The Commonwealth Bank of Australia (CBA) has unveiled the next phase of its support and advocacy program for victim-survivors of financial abuse, promising grants of up to $200,000 for qualifying partners.
Unveiled at CBA’s Financial Abuse Leadership Summit today, the Next Chapter Innovation program will partner with not-for-profit and social enterprise organisations to support projects designed to help victim-survivors in their long-term recovery.
Program partners will be eligible for grants of $50,000, $100,000 or $200,000, with CBA also offering executive support and mentoring, access to a think tank to leverage corporate expertise, and involvement in an inaugural conference to be hosted by the bank.
Partner organisations must be Australian-based and operated, with services providing direct funding to Australian-based programs.
The next iteration of the Next Chapter program, first launched in 2020, focuses its efforts on the most “at-risk” Australians, including First Nations and culturally and linguistically diverse communities, young people, people with a disability, older people and LGBTQI+ communities.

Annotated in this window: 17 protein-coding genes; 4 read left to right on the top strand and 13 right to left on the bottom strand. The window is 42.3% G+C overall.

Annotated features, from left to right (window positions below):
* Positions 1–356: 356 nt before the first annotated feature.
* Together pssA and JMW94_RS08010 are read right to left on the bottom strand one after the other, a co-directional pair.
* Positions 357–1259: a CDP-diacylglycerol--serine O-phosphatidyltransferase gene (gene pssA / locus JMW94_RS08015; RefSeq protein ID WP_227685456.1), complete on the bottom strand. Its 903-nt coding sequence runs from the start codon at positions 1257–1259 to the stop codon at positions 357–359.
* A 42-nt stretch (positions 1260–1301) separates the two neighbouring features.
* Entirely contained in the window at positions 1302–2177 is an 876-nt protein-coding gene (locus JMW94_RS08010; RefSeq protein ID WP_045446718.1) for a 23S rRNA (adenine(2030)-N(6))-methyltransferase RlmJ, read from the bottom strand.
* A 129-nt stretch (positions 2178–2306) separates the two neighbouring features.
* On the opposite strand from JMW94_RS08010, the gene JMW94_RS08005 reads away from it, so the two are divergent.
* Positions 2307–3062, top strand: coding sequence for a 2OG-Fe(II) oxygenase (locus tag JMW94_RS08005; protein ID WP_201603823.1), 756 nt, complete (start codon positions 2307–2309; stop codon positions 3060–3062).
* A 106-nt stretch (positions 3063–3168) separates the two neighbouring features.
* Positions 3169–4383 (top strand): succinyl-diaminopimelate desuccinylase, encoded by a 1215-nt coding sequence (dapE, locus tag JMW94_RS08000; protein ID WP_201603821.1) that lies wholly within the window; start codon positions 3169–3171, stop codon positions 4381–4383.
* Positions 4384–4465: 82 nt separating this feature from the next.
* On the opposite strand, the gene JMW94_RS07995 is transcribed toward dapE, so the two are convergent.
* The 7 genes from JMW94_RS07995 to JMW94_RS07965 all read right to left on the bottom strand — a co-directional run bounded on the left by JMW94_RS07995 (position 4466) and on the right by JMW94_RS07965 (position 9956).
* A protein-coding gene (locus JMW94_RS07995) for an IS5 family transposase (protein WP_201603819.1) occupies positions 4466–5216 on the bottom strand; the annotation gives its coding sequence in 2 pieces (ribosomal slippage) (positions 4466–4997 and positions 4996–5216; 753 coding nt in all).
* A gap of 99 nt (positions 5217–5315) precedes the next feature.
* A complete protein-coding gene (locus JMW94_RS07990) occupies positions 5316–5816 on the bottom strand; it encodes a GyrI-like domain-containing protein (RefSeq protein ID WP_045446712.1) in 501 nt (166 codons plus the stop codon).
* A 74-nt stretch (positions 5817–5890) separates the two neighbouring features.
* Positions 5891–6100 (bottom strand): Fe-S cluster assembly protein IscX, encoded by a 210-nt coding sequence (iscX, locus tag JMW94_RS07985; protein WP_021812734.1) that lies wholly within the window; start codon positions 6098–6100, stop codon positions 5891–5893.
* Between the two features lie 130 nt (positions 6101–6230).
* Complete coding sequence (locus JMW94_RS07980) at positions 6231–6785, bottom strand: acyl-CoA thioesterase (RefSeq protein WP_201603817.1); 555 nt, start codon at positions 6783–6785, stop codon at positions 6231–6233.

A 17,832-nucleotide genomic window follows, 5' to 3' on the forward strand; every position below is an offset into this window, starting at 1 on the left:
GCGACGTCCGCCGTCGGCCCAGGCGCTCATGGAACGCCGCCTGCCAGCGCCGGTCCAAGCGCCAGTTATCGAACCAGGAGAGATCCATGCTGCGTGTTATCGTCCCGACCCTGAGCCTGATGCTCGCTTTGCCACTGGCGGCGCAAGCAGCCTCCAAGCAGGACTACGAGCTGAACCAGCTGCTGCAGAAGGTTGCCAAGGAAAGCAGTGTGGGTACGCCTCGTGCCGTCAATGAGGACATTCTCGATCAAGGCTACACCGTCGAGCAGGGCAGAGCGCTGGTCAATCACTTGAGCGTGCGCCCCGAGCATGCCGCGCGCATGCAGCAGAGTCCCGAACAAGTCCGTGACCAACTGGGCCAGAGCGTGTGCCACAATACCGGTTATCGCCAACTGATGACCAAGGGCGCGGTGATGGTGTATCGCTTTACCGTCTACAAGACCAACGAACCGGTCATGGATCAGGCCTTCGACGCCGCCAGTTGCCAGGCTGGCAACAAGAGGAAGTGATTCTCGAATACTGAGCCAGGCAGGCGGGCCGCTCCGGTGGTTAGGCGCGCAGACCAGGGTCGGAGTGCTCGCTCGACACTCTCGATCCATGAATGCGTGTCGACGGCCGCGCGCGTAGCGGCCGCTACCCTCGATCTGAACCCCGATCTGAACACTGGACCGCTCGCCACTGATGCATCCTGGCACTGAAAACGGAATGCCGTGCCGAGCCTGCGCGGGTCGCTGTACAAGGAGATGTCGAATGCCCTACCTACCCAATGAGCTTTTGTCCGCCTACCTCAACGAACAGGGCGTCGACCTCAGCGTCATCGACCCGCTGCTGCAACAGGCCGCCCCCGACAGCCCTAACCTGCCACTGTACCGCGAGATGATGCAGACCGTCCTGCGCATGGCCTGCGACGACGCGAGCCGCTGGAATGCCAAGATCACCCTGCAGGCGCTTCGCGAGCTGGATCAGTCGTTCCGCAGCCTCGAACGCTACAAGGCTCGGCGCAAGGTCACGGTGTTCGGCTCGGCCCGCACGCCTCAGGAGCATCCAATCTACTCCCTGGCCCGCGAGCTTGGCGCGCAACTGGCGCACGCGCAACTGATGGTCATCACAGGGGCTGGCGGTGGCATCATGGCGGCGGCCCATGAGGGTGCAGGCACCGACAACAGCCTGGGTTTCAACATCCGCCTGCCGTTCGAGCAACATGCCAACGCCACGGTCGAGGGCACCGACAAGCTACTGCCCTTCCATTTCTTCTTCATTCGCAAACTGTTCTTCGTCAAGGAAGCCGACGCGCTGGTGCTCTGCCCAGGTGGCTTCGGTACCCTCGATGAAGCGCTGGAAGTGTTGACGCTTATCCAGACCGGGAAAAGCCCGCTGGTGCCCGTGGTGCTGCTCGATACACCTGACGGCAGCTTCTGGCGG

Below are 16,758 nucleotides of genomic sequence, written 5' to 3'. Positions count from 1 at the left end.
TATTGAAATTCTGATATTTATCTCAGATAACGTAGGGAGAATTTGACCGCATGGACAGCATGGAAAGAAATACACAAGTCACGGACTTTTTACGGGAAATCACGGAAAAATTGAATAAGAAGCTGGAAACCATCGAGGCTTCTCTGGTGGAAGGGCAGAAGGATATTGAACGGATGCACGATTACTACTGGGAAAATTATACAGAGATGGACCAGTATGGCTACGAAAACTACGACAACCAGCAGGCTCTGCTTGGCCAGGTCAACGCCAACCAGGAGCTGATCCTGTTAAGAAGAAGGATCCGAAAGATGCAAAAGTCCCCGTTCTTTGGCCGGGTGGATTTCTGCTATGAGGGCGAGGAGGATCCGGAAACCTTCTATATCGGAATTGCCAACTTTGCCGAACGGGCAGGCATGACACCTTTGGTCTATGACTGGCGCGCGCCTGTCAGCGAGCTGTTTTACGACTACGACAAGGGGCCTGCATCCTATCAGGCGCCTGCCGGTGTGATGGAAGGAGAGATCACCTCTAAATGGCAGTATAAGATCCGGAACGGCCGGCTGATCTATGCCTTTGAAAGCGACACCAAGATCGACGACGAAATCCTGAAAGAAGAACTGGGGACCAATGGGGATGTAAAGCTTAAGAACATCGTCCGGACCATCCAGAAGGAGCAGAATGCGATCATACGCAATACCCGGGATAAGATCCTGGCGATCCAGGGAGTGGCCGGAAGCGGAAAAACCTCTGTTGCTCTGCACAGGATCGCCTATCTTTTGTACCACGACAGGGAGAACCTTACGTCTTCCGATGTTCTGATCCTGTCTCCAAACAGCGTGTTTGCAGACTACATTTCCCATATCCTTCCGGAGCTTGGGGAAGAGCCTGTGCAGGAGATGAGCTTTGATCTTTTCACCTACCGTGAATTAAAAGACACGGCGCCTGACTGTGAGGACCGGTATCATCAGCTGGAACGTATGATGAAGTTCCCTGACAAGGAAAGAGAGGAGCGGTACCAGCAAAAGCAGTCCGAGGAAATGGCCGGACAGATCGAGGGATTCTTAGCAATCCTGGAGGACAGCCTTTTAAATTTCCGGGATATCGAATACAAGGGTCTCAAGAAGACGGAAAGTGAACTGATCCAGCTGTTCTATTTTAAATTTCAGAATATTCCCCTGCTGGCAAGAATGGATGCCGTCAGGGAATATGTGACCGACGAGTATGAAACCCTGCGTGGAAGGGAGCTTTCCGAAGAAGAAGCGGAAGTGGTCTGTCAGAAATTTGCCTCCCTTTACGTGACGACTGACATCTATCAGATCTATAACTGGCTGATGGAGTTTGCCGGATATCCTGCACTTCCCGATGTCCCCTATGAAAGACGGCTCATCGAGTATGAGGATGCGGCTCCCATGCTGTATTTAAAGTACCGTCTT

Speaking at the Summit today, CBA chief executive Matt Comyn said the Next Chapter Innovation is hoped to “elevate our existing work with a range of DFV sector partners committed to helping eliminate financial abuse – a job where there is clearly more to be done.”
Fellow event speaker, Assistant Minister for the Prevention of Family Violence Justine Elliot, commended CBA “for its support of the National Plan to End Violence against Women and Children 2022-32”.
To coincide with the Summit, CBA also released figures from its latest Community Awareness survey, conducted by YouGov, which found that, despite increasing awareness of the problem, rates of financial abuse appear not to have improved.
Consistent with findings from the 2020 survey, it found 42 per cent of Australians have experienced financial abuse themselves or know someone who has.
According to the latest survey, financial abuse is more prevalent amongst younger people, with three in ten Gen Zs (32 per cent) and Millennials (29 per cent) reporting an experience with, compared with 20 per cent of Baby Boomers.
Survey respondents who identify as Aboriginal or Torres Strait Islander were four times as likely as those who do not (15 per cent) to say that they have experienced financial abuse from another family member.
Further, Australians with a disability (37 per cent) are more than twice as likely as those without (17 per cent) to have experienced financial abuse from a partner.
Applications for the Next Chapter Innovation partner program are now open and close on Friday, 25 August 2023.